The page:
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to revive the ancient kingdoms of western Uganda, including Bunyoro, as cultural and, to a much lesser degree, political entities. The kingdoms had been ‘abolished’ in the 1960s by the first independent Uganda government, an action that had deeply offended the royalist Banyoro. Thus, the restoration of the kingdoms in the 1990s provoked a surge of pro- government sentiment and a renewed interest in history. This was encouraged by President Museveni who embraced the notion of an ancient pan-Ugandan Cwezi kingdom as a source of national pride. The President himself was said to have a keen interest in my excavations though his mooted visits to the site never materialized. Clearly, he wished to harness the creative power of the archaeological record to his efforts at economic reconstruction. At the local level things were, if anything, more complex. The local political elite, or at least the elderly male members of it, rallied around the banner of the ancient king- doms. When they visited the Munsa excavations, they offered interpretations of the archaeological evidence as well as observations on the local historical topography that emphasized kingship and instrumental power; for example, the locations of military barracks and cattle enclosures. Once these gentlemen had gone on their way, however, different aspects of the site were emphasized by the subsistence farmers who comprised our local labor force. At their instigation, we had to slaughter a goat to appease the Cwezi spirits who lurked around the rocks on the hill at the site’s center. Indeed, investigation by the historian Ed Steinhart led to the revelation that the young son of my local foreman was the site’s Cwezi spirit-medium. For these locals, Munsa may have been a royal settlement, but far more important for them was the creative power that could be harnessed via a spirit medium to provide prosperity and fertility (Steinhart 2002). Thus, the archaeological record at Munsa signified different things for the archaeologists, the national politicians, the local elite and the local peasantry (for another Ugandan example, see Robertshaw and Kamuhangire 1996).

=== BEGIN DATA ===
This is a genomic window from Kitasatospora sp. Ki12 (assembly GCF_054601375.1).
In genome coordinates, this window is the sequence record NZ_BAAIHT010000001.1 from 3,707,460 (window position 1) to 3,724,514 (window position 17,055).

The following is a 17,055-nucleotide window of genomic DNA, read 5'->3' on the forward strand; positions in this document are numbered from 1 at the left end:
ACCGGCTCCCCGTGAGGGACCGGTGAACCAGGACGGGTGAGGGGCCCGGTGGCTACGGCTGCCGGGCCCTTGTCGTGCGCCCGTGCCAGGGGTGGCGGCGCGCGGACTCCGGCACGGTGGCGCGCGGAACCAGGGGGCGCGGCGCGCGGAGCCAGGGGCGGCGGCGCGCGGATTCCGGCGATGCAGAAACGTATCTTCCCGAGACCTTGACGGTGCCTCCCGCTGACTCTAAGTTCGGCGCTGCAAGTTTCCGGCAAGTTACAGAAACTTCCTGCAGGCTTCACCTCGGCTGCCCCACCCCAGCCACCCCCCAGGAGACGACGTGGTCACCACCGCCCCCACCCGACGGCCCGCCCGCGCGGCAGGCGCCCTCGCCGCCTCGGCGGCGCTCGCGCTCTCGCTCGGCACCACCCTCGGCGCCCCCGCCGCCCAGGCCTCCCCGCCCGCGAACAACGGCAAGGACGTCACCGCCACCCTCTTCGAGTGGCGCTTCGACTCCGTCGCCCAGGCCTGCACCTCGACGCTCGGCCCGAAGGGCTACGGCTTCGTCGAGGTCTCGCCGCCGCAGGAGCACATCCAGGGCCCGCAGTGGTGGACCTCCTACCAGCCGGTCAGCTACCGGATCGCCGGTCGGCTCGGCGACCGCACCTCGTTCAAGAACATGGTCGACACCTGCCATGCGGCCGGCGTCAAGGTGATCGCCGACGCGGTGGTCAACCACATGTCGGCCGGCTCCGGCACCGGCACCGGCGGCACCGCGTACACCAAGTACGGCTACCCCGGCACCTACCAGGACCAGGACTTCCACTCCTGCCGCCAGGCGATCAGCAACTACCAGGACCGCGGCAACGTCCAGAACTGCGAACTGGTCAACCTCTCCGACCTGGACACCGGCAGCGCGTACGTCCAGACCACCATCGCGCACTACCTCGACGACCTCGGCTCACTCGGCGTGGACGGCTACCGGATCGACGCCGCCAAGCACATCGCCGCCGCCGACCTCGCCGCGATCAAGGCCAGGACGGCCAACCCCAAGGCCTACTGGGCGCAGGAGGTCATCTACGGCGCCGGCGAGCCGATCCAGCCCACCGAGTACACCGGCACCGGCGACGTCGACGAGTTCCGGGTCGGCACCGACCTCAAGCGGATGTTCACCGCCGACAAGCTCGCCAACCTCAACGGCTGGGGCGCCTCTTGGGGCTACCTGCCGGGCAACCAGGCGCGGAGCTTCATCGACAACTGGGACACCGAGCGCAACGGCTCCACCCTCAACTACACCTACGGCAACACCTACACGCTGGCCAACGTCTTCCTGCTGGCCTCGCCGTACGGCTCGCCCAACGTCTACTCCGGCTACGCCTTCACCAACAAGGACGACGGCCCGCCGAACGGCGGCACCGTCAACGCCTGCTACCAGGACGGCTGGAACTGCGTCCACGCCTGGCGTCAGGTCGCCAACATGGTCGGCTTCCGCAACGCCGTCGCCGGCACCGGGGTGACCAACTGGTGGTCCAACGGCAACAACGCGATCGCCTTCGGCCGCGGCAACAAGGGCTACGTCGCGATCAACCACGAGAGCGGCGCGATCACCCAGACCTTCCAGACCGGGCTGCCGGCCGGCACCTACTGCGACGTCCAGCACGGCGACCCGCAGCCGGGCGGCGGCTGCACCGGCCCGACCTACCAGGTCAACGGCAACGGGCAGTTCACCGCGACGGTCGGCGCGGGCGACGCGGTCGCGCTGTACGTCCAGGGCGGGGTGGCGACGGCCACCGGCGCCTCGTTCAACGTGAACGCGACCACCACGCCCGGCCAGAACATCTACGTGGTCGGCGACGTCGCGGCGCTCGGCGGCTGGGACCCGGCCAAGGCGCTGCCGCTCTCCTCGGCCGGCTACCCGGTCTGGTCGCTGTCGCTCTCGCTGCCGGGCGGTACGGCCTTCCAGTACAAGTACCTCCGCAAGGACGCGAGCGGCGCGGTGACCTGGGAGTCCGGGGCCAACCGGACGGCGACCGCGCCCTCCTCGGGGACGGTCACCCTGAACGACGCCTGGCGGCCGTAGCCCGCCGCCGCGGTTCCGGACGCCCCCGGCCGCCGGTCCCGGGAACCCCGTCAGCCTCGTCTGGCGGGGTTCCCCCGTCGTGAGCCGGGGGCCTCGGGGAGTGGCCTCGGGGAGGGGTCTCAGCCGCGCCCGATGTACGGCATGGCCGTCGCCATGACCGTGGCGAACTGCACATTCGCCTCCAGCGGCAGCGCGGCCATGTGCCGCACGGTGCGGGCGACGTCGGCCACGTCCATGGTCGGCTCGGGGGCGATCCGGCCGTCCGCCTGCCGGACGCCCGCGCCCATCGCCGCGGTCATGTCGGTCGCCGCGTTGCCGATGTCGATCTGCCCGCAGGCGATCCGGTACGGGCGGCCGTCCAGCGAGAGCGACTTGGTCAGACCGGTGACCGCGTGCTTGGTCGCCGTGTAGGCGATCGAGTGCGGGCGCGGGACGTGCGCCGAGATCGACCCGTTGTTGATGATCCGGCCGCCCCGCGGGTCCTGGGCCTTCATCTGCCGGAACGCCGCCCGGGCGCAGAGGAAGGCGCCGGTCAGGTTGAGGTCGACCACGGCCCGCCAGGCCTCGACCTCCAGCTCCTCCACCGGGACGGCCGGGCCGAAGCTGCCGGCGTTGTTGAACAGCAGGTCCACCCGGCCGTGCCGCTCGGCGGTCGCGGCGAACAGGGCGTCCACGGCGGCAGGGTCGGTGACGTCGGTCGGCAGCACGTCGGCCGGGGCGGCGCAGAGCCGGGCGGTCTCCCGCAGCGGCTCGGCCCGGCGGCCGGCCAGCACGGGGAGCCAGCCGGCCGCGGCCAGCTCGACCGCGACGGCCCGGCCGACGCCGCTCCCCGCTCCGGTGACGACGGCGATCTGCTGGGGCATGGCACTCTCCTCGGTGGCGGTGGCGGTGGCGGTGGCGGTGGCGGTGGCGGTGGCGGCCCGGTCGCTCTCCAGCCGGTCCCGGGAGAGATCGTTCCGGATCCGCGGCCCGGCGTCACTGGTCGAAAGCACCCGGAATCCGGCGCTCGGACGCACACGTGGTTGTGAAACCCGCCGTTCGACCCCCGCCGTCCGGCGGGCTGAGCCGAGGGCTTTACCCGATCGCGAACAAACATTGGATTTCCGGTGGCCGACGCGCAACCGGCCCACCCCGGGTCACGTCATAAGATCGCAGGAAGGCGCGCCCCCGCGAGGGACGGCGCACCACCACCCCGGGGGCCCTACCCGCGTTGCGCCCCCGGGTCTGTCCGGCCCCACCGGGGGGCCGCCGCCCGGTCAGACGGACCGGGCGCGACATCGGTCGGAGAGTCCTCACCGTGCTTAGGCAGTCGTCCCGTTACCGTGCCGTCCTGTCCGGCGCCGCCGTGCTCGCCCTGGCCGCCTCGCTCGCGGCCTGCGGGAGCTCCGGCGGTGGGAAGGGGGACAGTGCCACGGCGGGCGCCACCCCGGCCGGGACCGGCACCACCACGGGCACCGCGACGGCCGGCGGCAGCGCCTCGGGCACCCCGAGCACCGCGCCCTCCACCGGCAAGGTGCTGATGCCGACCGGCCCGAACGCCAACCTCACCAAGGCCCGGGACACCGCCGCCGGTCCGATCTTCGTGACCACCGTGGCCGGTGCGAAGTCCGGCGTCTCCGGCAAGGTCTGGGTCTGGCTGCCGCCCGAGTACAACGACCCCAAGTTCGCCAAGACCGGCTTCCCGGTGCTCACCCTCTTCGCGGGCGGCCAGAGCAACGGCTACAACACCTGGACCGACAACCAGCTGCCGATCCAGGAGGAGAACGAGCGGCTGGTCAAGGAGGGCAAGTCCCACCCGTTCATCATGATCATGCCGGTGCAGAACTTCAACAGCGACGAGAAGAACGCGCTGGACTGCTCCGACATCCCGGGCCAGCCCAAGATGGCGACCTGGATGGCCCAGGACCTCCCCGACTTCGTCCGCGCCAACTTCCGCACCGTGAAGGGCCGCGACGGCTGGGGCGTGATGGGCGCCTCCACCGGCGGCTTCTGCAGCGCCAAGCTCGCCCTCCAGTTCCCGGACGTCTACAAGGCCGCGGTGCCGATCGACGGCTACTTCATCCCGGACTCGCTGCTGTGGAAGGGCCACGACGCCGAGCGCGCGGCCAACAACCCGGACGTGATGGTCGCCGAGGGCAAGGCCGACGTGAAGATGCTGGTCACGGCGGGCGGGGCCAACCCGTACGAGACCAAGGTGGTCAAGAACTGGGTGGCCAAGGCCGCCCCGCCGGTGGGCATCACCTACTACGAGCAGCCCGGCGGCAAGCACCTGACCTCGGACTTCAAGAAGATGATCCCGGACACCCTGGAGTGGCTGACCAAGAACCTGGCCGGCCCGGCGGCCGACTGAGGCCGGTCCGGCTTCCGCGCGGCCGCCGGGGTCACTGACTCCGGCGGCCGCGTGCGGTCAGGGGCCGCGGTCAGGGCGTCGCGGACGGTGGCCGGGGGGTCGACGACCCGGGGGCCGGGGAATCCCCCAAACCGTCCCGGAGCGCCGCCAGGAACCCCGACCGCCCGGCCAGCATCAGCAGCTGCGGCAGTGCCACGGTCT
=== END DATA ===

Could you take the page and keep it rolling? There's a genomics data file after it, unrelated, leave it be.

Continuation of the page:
Conclusion

Power and the sources of power are difficult and fluid concepts. In the West, we may have placed too much emphasis on instrumental power. We need to remind ourselves that creative power most likely preceded instrumental power, for in the (translated) words of Godelier (1978, p. 767), ‘the monopoly of the means (to us imaginary) of reproduction of the universe and of life must have preceded the monopoly of the visible material means of production’. However, the acquisition of a monopoly of instrumental power does not guarantee a monopoly over creative power. The latter is slippery for, as Arens and Karp remind us, power is not simply what power does but how power means (Arens and Karp 1989, p. xv), for ‘the source of power resides in the interaction between natural, social, and supernatural realms’ (Arens and Karp 1989, p. xvii). Power can therefore, in theory at least, be harnessed in many places by many people. Power is not simply action; power exists of its own accord. Bunyoro-Kitara is probably not unique in its complex geography of nodes of creative and instrumental power. Models such as those of the segmentary state and peer polity interaction are, as their proponents rightly claim, valuable heuristic devices that draw attention to general processes, yet they represent views from the perspective of the centers of instrumental power. They neglect and ignore the smaller nodes of power, particularly creative power, hidden in the hills and interstices of larger polities. We must investigate these nodes of power more thoroughly if we are to write prehistories that tell the stories of everyone, not just the kings in their courts.

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Acknowledgments David Schoenbrun introduced me to the concepts of creative and instrumental power; his linguistic work on the history of the African Great Lakes region has been a great source of ideas and inspiration. An earlier version of this paper was presented at a meeting of the Complex Society Group in San Diego; I thank Tom Levy and Guillermo Algaze for inviting me to present a paper at that meeting. I thank Jeff Fleisher and Stephanie Wynne-Jones for their invitation to participate in their symposium at the Society of American Archaeology annual meeting in Vancouver and in this publication. I thank Andrew Reid, Ann Stahl, Henry Wright, Ephraim Kamuhangire and others too numerous to mention for ideas and for sug- gestions about books and papers I should read. My field research was supported by the British Institute in Eastern Africa and the National Science Foundation (SBR-9320392).